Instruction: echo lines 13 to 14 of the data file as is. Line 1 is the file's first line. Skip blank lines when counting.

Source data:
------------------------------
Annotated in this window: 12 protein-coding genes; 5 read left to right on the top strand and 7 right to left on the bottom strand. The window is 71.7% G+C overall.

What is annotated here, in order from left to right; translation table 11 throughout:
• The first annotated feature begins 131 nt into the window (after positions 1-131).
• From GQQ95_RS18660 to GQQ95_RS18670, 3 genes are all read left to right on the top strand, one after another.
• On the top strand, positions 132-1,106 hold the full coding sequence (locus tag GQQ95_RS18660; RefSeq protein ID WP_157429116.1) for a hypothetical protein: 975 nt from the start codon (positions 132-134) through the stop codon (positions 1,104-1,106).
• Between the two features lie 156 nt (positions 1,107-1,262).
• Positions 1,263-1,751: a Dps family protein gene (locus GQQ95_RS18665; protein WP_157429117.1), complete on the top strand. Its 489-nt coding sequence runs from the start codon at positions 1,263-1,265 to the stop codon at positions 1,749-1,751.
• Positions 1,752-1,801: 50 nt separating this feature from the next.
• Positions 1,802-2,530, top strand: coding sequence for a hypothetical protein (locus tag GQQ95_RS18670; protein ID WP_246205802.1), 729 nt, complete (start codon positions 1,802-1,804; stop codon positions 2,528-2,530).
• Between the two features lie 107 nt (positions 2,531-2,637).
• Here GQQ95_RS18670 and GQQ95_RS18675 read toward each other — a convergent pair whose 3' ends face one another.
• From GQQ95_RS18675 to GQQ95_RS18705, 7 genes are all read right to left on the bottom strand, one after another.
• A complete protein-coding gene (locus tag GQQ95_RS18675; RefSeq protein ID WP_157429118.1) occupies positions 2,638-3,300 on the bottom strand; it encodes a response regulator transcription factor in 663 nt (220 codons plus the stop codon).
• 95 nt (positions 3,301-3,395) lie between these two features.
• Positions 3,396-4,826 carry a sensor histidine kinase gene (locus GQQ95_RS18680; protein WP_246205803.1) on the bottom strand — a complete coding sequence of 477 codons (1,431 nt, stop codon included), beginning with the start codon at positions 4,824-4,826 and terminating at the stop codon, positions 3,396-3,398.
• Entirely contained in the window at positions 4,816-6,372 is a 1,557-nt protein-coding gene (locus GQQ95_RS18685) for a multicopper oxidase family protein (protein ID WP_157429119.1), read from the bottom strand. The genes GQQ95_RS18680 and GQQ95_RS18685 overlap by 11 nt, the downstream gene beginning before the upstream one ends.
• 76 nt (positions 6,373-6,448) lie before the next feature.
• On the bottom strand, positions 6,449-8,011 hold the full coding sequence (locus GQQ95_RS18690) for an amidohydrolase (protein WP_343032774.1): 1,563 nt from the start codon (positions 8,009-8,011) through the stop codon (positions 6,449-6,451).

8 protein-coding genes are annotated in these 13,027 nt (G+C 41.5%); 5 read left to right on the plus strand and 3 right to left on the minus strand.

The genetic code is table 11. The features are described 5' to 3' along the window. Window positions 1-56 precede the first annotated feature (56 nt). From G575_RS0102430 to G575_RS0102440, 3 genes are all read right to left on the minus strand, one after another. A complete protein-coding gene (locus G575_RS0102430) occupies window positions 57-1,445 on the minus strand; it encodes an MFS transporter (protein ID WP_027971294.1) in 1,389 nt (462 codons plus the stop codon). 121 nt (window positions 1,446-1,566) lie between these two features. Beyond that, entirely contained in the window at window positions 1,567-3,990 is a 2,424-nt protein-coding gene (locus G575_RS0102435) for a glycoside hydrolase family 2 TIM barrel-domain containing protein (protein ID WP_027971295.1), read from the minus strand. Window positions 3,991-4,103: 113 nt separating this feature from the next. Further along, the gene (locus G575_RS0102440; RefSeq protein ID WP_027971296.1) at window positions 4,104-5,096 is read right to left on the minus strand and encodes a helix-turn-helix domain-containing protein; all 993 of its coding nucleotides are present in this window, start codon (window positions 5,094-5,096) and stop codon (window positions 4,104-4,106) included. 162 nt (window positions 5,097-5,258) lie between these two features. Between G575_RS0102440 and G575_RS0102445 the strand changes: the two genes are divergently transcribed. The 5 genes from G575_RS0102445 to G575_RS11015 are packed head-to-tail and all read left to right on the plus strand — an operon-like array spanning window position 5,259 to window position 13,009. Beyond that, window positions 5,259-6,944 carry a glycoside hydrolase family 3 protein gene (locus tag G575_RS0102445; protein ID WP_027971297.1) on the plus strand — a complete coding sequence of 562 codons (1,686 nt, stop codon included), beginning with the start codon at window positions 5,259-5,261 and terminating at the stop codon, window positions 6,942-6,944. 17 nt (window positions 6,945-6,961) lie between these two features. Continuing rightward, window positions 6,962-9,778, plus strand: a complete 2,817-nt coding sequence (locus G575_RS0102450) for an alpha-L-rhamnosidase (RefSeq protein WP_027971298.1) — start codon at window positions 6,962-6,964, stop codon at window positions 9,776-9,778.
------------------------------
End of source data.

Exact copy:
• A complete protein-coding gene (locus tag GQQ95_RS18675; RefSeq protein ID WP_157429118.1) occupies positions 2,638-3,300 on the bottom strand; it encodes a response regulator transcription factor in 663 nt (220 codons plus the stop codon).
• 95 nt (positions 3,301-3,395) lie between these two features.